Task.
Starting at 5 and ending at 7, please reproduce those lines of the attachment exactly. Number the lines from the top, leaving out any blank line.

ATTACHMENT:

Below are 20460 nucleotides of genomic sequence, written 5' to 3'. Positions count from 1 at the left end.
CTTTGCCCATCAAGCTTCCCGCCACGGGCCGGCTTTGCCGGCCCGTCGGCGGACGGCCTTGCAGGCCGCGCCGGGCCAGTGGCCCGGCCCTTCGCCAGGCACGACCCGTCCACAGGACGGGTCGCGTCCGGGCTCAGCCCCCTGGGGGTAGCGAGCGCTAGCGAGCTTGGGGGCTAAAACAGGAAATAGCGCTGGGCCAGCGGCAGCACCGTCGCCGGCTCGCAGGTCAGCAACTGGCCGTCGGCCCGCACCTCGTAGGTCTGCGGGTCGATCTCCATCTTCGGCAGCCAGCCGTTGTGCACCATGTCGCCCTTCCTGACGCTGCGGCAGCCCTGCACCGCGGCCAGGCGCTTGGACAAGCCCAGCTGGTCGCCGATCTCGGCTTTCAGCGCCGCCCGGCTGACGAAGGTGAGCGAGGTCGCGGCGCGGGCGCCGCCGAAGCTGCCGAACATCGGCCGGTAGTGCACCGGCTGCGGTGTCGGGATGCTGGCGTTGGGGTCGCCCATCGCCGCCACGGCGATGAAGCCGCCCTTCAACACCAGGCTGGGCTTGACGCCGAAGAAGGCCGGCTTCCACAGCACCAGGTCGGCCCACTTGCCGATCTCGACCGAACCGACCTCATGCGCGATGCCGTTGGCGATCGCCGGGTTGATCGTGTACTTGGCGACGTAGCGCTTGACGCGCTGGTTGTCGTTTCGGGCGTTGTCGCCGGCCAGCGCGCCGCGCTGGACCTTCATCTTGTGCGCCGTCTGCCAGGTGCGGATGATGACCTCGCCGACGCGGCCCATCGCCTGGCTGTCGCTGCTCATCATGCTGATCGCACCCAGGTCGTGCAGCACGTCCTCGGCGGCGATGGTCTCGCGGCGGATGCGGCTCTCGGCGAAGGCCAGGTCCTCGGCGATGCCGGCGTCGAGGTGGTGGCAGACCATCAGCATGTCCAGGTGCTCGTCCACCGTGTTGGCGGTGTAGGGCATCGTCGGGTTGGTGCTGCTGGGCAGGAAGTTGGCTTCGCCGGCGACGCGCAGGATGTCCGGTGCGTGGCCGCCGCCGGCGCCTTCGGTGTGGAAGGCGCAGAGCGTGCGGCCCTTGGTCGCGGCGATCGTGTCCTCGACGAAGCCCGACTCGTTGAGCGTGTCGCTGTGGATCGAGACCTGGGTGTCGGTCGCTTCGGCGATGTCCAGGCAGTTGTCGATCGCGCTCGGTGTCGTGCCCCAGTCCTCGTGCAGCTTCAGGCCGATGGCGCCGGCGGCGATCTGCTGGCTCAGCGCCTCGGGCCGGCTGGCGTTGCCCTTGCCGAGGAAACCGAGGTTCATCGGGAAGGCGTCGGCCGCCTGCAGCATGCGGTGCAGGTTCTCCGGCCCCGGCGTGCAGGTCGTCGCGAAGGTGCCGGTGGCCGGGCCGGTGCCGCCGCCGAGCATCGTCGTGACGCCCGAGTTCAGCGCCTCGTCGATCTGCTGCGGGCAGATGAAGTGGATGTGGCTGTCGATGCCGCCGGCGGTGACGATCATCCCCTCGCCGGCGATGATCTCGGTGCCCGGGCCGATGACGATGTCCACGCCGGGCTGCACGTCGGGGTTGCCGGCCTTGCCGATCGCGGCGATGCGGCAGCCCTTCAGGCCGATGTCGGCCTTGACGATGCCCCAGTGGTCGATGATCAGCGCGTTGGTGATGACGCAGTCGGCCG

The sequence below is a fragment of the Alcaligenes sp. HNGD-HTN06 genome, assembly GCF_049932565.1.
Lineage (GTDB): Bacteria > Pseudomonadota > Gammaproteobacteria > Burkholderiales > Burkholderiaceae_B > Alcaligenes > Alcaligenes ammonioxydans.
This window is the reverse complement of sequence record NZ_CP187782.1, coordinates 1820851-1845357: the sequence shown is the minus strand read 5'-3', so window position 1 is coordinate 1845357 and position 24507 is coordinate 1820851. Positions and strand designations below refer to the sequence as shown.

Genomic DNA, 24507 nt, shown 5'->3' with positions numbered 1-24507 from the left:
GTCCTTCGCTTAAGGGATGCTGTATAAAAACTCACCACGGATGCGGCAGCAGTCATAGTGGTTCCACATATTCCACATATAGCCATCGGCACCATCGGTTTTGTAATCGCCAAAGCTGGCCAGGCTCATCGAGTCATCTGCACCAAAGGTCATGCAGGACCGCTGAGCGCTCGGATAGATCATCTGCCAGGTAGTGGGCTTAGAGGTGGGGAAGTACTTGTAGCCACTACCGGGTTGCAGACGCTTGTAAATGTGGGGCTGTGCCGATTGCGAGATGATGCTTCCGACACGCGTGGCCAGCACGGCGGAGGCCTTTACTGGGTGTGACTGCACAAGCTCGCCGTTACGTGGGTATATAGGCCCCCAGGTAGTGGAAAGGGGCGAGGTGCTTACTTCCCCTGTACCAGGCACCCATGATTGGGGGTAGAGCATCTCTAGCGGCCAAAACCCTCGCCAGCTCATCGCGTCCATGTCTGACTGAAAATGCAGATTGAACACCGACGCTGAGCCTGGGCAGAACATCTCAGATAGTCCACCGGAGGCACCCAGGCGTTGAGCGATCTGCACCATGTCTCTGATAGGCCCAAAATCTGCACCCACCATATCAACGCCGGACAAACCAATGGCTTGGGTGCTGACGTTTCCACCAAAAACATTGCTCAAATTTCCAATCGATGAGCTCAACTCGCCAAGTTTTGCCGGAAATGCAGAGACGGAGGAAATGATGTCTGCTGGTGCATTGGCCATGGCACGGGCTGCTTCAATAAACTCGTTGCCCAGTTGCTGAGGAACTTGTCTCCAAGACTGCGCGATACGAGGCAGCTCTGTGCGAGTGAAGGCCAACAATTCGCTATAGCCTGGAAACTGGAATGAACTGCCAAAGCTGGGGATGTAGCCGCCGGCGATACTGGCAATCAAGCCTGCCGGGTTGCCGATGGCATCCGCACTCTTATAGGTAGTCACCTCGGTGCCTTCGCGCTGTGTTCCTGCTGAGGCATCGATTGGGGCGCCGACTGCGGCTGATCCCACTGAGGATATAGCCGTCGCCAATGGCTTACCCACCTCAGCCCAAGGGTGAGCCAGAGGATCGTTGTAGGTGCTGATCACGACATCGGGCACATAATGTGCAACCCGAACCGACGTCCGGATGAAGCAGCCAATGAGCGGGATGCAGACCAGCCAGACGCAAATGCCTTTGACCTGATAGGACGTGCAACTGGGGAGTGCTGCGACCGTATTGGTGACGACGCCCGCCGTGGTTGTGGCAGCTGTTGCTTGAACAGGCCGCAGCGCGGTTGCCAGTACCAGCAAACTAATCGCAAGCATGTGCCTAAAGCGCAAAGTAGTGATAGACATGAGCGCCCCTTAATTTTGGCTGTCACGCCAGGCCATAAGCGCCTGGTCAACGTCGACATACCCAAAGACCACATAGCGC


This window is the reverse complement of sequence record NZ_CP187782.1, coordinates 1820851-1845357: the sequence shown is the minus strand read 5'-3', so window position 1 is coordinate 1845357 and position 24507 is coordinate 1820851. Positions and strand designations below refer to the sequence as shown.

Genomic DNA, 24507 nt, shown 5'->3' with positions numbered 1-24507 from the left:
GTCCTTCGCTTAAGGGATGCTGTATAAAAACTCACCACGGATGCGGCAGCAGTCATAGTGGTTCCACATATTCCACATATAGCCATCGGCACCATCGGTTTTGTAATCGCCAAAGCTGGCCAGGCTCATCGAGTCATCTGCACCAAAGGTCATGCAGGACCGCTGAGCGCTCGGATAGATCATCTGCCAGGTAGTGGGCTTAGAGGTGGGGAAGTACTTGTAGCCACTACCGGGTTGCAGACGCTTGTAAATGTGGGGCTGTGCCGATTGCGAGATGATGCTTCCGACACGCGTGGCCAGCACGGCGGAGGCCTTTACTGGGTGTGACTGCACAAGCTCGCCGTTACGTGGGTATATAGGCCCCCAGGTAGTGGAAAGGGGCGAGGTGCTTACTTCCCCTGTACCAGGCACCCATGATTGGGGGTAGAGCATCTCTAGCGGCCAAAACCCTCGCCAGCTCATCGCGTCCATGTCTGACTGAAAATGCAGATTGAACACCGACGCTGAGCCTGGGCAGAACATCTCAGATAGTCCACCGGAGGCACCCAGGCGTTGAGCGATCTGCACCATGTCTCTGATAGGCCCAAAATCTGCACCCACCATATCAACGCCGGACAAACCAATGGCTTGGGTGCTGACGTTTCCACCAAAAACATTGCTCAAATTTCCAATCGATGAGCTCAACTCGCCAAGTTTTGCCGGAAATGCAGAGACGGAGGAAATGATGTCTGCTGGTGCATTGGCCATGGCACGGGCTGCTTCAATAAACTCGTTGCCCAGTTGCTGAGGAACTTGTCTCCAAGACTGCGCGATACGAGGCAGCTCTGTGCGAGTGAAGGCCAACAATTCGCTATAGCCTGGAAACTGGAATGAACTGCCAAAGCTGGGGATGTAGCCGCCGGCGATACTGGCAATCAAGCCTGCCGGGTTGCCGATGGCATCCGCACTCTTATAGGTAGTCACCTCGGTGCCTTCGCGCTGTGTTCCTGCTGAGGCATCGATTGGGGCGCCGACTGCGGCTGATCCCACTGAGGATATAGCCGTCGCCAATGGCTTACCCACCTCAGCCCAAGGGTGAGCCAGAGGATCGTTGTAGGTGCTGATCACGACATCGGGCACATAATGTGCAACCCGAACCGACGTCCGGATGAAGCAGCCAATGAGCGGGATGCAGACCAGCCAGACGCAAATGCCTTTGACCTGATAGGACGTGCAACTGGGGAGTGCTGCGACCGTATTGGTGACGACGCCCGCCGTGGTTGTGGCAGCTGTTGCTTGAACAGGCCGCAGCGCGGTTGCCAGTACCAGCAAACTAATCGCAAGCATGTGCCTAAAGCGCAAAGTAGTGATAGACATGAGCGCCCCTTAATTTTGGCTGTCACGCCAGGCCATAAGCGCCTGGTCAACGTCGACATACCCAAAGACCACATAGCGC